Review of "Sui Generis" and other fictions by Marc Lowe

The man wakes up. There is a large fish in his ear.

Thus begins "Fish: A Melodrama in Five Parts," one of the twenty-three fictions contained in "Sui Generis" and other fictions by Marc Lowe, an e-book soon to be released from ISMs press. This surreal image, reminiscent of Gregor Samsa waking up as a bug, is just one of many nightmarish, perplexing, and unsettling moments in this collection.

These fictions are not explorations of strange situations as such; the inexplicable doesn't need an explanation here.  The unnerving quality of these fictions is different and deeper, sometimes in the most subtly disturbing ways.  Be warned: many fictions end as ambiguously as they begin. What lingers in the readers' minds will be the quirky and at times borderline schizophrenic narrative voices, the well-paced and at times maddeningly logical construction of the tales, and the relentless intensity of the imagery. 

This collection of fictions, composed while the author was living and teaching in Hiroshima, Japan, may call to mind the works of Kobo Abe and also Robbe-Grillet, Kafka, and Poe.  Many of these fictions integrate a degree of philosophical speculation.  Often there is a darkly humorous struggle as the narrator's seemingly keen intelligence is baffled by its surroundings.  Take for example the title [meta-]fiction, a tale about a writer writing said tale where the fastidiously attentive narrator gradually betrays his own confusion while pondering Baudrillard's simulacra:

Though I do fancy Baudrillard's theories about simulacra in the philosophical sense, I don't take them literally, at least not to the extent that I would have assumed all four girls - five when putting the girl behind the counter into the mix - to have been actual manifestations of the same person, where the original model upon which the others were based would, herself, according to Baudrillard's exposition [as I understand it], have had to have been an image, a concept, an ideal…

Having read most of these fictions over the last several years in the various publications where they first appeared, online and in print, I can truly state these fictions bear up to re-reading.  They are full of ideas and questions, clues and insinuations, vivid images, "jagged edges" and carefully constructed but unsolvable mazes.  While they contain elements of noir and detective fiction, as a whole this collection conveys a distinctive quality all its own.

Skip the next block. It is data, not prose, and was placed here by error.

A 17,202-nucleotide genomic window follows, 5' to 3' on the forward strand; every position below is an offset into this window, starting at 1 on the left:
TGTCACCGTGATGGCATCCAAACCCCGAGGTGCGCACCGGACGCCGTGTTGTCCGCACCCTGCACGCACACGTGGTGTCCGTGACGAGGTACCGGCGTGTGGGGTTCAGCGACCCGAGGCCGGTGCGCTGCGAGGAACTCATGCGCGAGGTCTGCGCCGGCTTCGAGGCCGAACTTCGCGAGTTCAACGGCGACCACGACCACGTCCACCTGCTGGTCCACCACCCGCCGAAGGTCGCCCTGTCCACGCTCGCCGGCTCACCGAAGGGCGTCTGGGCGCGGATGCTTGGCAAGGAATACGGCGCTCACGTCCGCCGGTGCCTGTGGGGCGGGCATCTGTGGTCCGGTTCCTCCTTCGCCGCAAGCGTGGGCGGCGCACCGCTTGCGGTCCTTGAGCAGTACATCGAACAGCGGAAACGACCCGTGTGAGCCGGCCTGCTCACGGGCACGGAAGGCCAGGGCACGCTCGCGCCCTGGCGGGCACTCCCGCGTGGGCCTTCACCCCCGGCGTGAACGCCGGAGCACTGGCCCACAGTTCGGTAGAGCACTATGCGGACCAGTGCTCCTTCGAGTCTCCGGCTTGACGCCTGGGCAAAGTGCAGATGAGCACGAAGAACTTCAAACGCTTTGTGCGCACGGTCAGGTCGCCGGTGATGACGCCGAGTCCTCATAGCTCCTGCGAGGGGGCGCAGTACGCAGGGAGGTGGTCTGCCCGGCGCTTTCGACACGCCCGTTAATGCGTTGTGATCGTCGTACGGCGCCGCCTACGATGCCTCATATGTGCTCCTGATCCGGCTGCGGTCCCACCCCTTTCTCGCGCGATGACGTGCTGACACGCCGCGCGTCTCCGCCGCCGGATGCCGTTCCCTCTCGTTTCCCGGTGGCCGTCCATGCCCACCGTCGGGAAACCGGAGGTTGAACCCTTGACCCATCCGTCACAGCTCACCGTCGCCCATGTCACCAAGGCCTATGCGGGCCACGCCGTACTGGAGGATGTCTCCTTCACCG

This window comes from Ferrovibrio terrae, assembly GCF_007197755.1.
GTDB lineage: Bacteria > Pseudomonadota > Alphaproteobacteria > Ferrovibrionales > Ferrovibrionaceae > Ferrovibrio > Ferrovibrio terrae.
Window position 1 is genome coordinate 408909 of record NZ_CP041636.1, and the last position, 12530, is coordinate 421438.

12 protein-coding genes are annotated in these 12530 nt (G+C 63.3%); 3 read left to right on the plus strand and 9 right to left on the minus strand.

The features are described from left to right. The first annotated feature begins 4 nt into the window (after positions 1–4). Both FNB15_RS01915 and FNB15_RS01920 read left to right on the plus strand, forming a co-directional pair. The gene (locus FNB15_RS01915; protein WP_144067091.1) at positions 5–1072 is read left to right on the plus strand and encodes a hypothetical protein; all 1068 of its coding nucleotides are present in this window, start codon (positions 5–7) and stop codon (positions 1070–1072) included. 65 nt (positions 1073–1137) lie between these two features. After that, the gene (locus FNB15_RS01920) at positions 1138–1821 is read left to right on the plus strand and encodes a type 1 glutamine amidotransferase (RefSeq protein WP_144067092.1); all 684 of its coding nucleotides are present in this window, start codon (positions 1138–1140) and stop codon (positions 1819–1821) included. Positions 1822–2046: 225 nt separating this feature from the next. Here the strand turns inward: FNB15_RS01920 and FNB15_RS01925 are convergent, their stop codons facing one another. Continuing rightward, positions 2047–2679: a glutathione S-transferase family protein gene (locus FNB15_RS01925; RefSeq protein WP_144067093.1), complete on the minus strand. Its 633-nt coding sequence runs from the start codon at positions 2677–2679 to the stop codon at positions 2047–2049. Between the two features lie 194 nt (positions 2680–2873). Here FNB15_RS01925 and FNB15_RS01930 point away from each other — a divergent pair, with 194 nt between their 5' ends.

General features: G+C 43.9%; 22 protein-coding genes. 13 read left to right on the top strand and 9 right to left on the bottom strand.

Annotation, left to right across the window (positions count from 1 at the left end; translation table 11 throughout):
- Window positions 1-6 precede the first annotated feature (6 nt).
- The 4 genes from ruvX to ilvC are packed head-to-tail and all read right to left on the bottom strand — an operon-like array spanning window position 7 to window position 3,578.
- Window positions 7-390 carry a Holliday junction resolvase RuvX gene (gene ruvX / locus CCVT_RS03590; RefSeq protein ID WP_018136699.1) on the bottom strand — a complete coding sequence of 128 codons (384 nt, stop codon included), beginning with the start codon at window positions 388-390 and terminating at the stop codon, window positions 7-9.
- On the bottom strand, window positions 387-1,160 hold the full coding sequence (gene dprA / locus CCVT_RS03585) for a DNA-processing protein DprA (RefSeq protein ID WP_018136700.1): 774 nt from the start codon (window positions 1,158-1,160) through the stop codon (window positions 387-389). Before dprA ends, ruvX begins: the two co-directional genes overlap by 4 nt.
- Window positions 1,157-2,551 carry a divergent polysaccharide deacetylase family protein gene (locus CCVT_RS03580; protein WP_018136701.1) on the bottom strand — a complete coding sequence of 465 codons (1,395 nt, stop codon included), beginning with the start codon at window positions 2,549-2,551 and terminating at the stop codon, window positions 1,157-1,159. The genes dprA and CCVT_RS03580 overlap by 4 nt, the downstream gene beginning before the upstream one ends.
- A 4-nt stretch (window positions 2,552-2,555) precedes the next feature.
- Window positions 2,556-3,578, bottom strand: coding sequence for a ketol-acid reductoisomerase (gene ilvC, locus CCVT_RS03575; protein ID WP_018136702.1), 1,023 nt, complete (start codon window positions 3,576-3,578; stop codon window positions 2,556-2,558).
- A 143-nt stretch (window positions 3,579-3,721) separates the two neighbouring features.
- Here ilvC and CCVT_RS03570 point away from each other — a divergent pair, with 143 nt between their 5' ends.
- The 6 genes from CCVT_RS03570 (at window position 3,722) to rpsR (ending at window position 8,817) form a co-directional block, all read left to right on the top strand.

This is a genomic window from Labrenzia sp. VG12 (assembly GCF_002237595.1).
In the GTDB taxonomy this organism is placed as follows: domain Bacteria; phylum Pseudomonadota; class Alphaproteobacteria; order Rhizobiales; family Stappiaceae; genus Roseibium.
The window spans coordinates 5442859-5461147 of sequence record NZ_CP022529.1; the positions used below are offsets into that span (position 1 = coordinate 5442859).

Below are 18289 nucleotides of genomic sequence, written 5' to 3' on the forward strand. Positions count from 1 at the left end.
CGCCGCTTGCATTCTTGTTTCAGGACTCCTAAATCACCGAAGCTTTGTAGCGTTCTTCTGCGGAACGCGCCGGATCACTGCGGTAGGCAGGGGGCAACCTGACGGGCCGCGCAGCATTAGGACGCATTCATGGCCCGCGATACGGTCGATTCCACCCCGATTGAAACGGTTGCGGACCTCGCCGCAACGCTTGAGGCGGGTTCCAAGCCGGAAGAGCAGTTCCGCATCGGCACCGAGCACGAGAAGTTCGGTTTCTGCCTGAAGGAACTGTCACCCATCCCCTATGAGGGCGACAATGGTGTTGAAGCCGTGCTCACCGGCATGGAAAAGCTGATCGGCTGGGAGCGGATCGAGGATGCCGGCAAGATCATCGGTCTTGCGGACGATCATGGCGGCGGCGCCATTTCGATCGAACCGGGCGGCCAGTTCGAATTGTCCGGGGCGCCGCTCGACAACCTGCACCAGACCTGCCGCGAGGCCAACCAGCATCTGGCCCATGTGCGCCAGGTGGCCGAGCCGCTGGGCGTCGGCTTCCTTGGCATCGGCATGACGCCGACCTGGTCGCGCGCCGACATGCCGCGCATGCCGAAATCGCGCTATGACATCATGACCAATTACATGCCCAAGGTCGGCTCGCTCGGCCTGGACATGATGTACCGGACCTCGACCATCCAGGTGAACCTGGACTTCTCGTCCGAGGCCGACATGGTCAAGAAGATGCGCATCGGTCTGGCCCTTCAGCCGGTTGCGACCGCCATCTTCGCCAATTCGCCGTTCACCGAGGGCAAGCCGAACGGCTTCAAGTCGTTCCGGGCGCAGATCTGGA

I will refrain, for instance, from hinting at the ending of "Eggshells."  This unnerving creation at first wallows in the humdrum, but something whispers, ever so softly, that things are not what they seem; or rather, they are what they seem and are also something else.  A similar fiction in the collection, "Strange Things," paradoxically reveals yet withholds its secret.  There are constant metamorphoses here: from voice to voice, from character to character, from having solid ground under our feet to having the carpet yanked out from under us.

On occasion the prose takes on almost musical qualities, with a subtle tick-tock rhythm that diffuses the narrative action back into the mind(s) of the characters: 

She got up from the bed. She was sweating profusely now. The room was hot like a factory. The air was thick with gray smoke. Why hadn't she noticed the smoke before? She began to cough. No matter. She needed the hammer. She opened the closet. The toolbox was there, beneath a stack of clothing. She opened it. She took out the largest hammer in the toolbox. It was heavy. She wondered how it would feel to be hit with the hammer. She wondered whether it would hurt very much. She wanted someone to hit her with the hammer. The hammer was very large. She put the head of the hammer into her mouth.

In this excerpt from "Jagged Edges", knowing exactly what is happening is beside the point; the fiction as a whole is painted as an abstraction, one off-key image/thought succeeding the next.  While some fictions in this collection perfectly convey this sense of disorientation, in others, the action/narration includes very concrete twists and turns happening as fast as thought.  For example, see "Time Bomb" where the story literally unfolds minute by minute. Several other fictions, including "Immaterial", have a futuristic, dystopian setting:

One might call the lady's shrunken head - though difficult to see on the screen - cute (in a perverse sort of way): her eyes are like two tiny probing buttons which dart to and fro, snapping open and closed while tracking the machine's wobbly needle as it stabs the spidery filaments of thread through the variously shaped swaths of cloth.

While certain themes run throughout, this collection features a variety of styles and settings, ranging from the playful but reflective seascape of "Anchor," to the backwoods grotesquery of "The Tree Cutter," to the ultimate primal scream embodied in "Re-Birthing":

…before it's all over/begun, all of the images and the sights/sounds/ smells/tastes/touches that he has ever experienced or read about or dreamed about all congeal into one final, unresolved, resounding question that has/will torture/d him for eternity, the question that preceded/followed his inception and has/will never ever go away, the question that can never in a million years be answered because it is intrinsically unanswerable, undoubtedly, undeniably unreasonable…

What was the question?  I won't give it away, but believe me -- it's one we all ask.  This fiction, one of the strongest in this collection, is one of the most memorable nightmares I never had.

Go to "Sui Generis" and Other Fictions
by Louise Norlie